How writing to a friend can really help you

I’d like to start today with a belated apology to readers who weren’t part of the Signpost trial that began at the end of January.

I became so immersed in it, that last week’s usual Moodnudge fell through a crack in the floorboards.

So I’m sorry if it seemed I might have disappeared from the face of the earth.

If you didn’t participate in the Signpost experiment and missed knowing what it entailed, let me explain, very briefly.

Signpost is an app I’m developing.

After prompting you with a daily text message, it asks you to check in via a 10-item questionnaire.

The questions evaluate your overall mood, and also check for possible underlying issues that might be affecting you – are you, for example, feeling anxious or angry?

Depending on these issues, you then hear my recorded feedback: a kind of audio moodnudge, hopefully tailored to your current state of mind.

I say “hopefully,” because for what you might call an interesting couple of days during the trial, the app unhelpfully told just about everyone that they were angry, when they weren’t.

As I said at the time in an email to participants, even if they weren’t feeling it to begin with, being wrongly labelled as angry could well be enough to rile anyone.

Signpost enables you to see your progress on a graph, to which you can add notes and explanations that may help you make sense of your ups and downs.

As a few people pointed out, Signpost seems to combine most of the different mood-management techniques I’ve explored over the years, into one overall idea.

Over 200 people took part in what turned out to be a two-week experiment, and more than half filled in a questionnaire leaving detailed feedback about their experiences.

The majority seemed to greatly enjoy the app, with only a few saying that it wasn’t for them (which I completely understood).

What’s more, and I honestly hadn’t anticipated this, there was an overall average mood lift of 7.5 points (on a 0-100 scale) across 14 days, which allows me to cautiously conclude that it was doing people some good.

I went into testing the prototype largely to experiment with the mechanics – sending text messages, providing audio (rather than written) feedback, for example, so for me to learn that it was actually helping people was really promising.

The more challenging part of the feedback process, however, was my realisation that many see the app developing in one of two ways.

Some regard it as a tool for anyone, really, who’s going through what what you might say are the normal emotional ups and downs of everyday life.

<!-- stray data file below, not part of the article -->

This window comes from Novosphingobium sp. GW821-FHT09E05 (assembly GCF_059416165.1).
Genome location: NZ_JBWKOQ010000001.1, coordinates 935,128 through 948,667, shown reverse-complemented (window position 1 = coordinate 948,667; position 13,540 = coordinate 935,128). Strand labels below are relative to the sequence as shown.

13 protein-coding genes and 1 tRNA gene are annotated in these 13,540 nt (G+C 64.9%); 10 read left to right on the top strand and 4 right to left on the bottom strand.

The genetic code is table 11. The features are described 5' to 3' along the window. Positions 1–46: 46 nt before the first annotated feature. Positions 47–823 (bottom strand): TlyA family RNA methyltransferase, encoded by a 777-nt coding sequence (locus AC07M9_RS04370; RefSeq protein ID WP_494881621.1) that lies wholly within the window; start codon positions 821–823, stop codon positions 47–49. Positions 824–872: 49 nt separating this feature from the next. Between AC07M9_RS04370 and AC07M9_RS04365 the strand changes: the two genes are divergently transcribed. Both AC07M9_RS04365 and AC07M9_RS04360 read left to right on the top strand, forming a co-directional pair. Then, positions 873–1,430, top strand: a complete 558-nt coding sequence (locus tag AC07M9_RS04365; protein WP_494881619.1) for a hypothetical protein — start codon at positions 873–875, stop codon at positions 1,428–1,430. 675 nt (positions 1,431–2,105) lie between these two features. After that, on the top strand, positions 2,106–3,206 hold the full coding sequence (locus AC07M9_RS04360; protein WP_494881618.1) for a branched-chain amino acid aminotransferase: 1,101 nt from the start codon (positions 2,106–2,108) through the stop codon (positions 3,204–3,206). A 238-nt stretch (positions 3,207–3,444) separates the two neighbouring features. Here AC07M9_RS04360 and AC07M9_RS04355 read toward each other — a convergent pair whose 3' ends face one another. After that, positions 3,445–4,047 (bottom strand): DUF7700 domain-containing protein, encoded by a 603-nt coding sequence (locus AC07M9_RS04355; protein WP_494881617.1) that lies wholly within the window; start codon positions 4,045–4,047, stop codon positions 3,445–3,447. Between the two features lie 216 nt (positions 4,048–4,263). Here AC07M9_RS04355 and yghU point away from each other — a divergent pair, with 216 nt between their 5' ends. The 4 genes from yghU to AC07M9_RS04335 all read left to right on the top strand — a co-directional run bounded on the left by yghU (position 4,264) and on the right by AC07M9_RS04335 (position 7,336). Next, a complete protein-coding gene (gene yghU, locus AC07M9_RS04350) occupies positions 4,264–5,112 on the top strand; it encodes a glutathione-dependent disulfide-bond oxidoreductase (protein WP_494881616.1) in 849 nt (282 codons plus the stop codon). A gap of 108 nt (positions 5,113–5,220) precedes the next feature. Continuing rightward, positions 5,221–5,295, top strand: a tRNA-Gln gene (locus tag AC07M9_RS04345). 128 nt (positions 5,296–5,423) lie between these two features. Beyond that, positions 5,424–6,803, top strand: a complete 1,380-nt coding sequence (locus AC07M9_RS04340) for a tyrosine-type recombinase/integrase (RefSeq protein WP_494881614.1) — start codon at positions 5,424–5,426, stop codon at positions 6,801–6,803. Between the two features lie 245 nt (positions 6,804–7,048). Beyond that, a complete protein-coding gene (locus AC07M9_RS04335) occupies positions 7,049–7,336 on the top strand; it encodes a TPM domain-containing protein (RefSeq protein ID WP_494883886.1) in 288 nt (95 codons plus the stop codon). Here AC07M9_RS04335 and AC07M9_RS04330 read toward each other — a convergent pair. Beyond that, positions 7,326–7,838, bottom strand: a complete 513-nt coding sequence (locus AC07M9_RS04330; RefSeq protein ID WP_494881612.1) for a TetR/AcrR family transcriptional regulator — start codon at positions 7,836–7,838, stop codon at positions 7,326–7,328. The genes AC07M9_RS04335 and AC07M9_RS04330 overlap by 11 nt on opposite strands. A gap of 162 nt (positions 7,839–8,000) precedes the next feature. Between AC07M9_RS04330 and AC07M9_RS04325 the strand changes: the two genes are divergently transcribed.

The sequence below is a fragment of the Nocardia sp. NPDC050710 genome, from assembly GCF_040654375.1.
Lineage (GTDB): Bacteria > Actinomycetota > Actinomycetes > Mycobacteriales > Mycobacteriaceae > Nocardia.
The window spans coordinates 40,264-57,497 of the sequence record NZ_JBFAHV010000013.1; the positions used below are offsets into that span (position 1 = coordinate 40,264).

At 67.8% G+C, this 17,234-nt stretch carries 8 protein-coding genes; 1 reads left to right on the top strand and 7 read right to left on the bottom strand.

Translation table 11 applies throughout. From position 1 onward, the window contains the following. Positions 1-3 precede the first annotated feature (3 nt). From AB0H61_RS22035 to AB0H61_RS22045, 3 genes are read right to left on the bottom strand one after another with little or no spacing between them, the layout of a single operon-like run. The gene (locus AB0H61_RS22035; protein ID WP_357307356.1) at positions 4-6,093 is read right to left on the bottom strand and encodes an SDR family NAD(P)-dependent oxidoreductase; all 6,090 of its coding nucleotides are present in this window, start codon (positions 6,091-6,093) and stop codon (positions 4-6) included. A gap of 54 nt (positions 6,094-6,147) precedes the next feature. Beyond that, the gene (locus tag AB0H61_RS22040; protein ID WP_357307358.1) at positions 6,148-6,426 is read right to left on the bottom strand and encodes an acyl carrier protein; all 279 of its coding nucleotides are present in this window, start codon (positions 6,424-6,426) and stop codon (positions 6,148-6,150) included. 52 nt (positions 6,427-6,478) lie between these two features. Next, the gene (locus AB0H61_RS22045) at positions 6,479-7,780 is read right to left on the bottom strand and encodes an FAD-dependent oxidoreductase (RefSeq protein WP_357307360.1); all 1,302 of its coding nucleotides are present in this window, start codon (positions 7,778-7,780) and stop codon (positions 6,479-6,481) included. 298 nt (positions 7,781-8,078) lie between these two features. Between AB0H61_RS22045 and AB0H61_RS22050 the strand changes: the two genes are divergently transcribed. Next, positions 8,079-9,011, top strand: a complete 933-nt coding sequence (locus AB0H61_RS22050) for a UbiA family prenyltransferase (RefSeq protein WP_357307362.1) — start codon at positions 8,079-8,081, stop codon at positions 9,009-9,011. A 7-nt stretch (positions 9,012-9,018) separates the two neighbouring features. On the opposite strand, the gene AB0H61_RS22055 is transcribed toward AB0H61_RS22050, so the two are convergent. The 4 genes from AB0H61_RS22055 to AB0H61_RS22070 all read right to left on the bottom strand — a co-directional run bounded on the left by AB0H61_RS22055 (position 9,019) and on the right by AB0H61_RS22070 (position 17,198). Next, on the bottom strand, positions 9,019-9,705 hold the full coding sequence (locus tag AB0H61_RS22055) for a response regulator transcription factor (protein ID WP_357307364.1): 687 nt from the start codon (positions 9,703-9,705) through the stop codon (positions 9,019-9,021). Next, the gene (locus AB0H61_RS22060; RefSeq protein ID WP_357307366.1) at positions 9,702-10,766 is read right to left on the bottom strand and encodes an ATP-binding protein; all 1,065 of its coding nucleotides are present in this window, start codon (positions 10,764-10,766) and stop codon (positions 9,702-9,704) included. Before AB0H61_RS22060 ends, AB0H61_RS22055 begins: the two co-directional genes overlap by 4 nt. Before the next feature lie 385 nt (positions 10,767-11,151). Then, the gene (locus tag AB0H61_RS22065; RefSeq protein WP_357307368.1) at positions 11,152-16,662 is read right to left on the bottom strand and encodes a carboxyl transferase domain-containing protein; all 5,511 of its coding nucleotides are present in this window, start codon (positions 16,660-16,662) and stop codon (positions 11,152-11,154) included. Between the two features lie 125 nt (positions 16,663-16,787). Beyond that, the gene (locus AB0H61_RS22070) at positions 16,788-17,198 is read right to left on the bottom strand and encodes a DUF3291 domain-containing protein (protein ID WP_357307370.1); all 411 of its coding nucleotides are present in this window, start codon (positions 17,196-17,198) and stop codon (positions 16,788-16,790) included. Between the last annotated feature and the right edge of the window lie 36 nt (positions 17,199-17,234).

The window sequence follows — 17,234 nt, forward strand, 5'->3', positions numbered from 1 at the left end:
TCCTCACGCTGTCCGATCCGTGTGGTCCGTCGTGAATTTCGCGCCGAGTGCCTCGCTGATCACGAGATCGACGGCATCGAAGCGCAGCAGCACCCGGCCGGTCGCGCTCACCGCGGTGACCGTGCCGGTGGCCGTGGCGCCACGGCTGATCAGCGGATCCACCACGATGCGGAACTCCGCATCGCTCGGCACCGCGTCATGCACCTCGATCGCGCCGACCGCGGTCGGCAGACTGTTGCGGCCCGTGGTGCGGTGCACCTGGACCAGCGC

Others, though, view Signpost as being squarely aimed at people going through a particularly difficult time – those who are experiencing significant depression or anxiety, for example.

Currently, I therefore find myself at something of a crossroads (‘twas ever thus, for me!) as I’m pretty sure it’s not really viable to make one tool serve two purposes.

You might say that I need to decide whether I’m building a hammer or a screwdriver.

Having said this (and I’m literally just seeing this as I write), whichever we decide to develop now, won’t stop us using the same underlying methods (check-in via a questionnaire, get audio support, track progress on graph, add annotations) to create the “other.”

With steel and wood, you can build both a hammer and a screwdriver.

One at a time though, perhaps.

Hmm. It feels good to have gained some clarity, which I certainly didn’t have when I started writing this an hour ago.

Perhaps it’s a lesson to us both of the power of putting thoughts down on paper?

If you’re currently at some kind of crossroads yourself, right now, maybe consider explaining your situation in a message to a friend (which is actually how I regard this piece of writing to you).

Maybe, when we describe dilemmas to others, it actually helps us line up our own thinking.

In conclusion, I’m still not clear whether the hammer or screwdriver should come first, but at least I now know they don’t have to be mutually exclusive.

So, who are you going to write to you about your situation?

5 thoughts on “How writing to a friend can really help you

  1. Morning Jon!
    I heard an interesting programme on Radio 4 Extra last night, in which people had written letters to their future selves. Some did it as an assignment at school, others as part of a project. It made me think of you, partly because some of them had written reassuring thoughts in case the future self was feeling a bit wobbly. It might be something we could do for ourselves, when we’re feeling sunny enough – and, perhaps, knowing better than most the sort of things we need to hear and be reminded of when things aren’t so good.
    Maybe that’s who I’ll write to today.
    Thanks for the feedback on the feedback!

    1. I too use occasionally and it’s heartening/frightening/encouraging/enlightening etc. Well worth doing. When you get an email out of the blue telling you how you were feeling say, a year ago, and you were in despair but now you’re sitting feeling OK it’s a huge boost.

  2. I have always found that setting my thoughts and worries out on paper helps me to make sense of what is bothering me and what I can do to change it. And looking back you can see patterns – usually when it is a difficult decision that I am putting off and I have the answer but am scared to make the decision!

  3. Hi Jon,
    I took part in the trial but regret that I missed the last day or two. It was very interesting to experience the personal self examination each day to rate how you felt. Usually all of the emotions are mixed up into our personal current homogenised “mood”, so taking a little time to tease them out was fascinating and useful.

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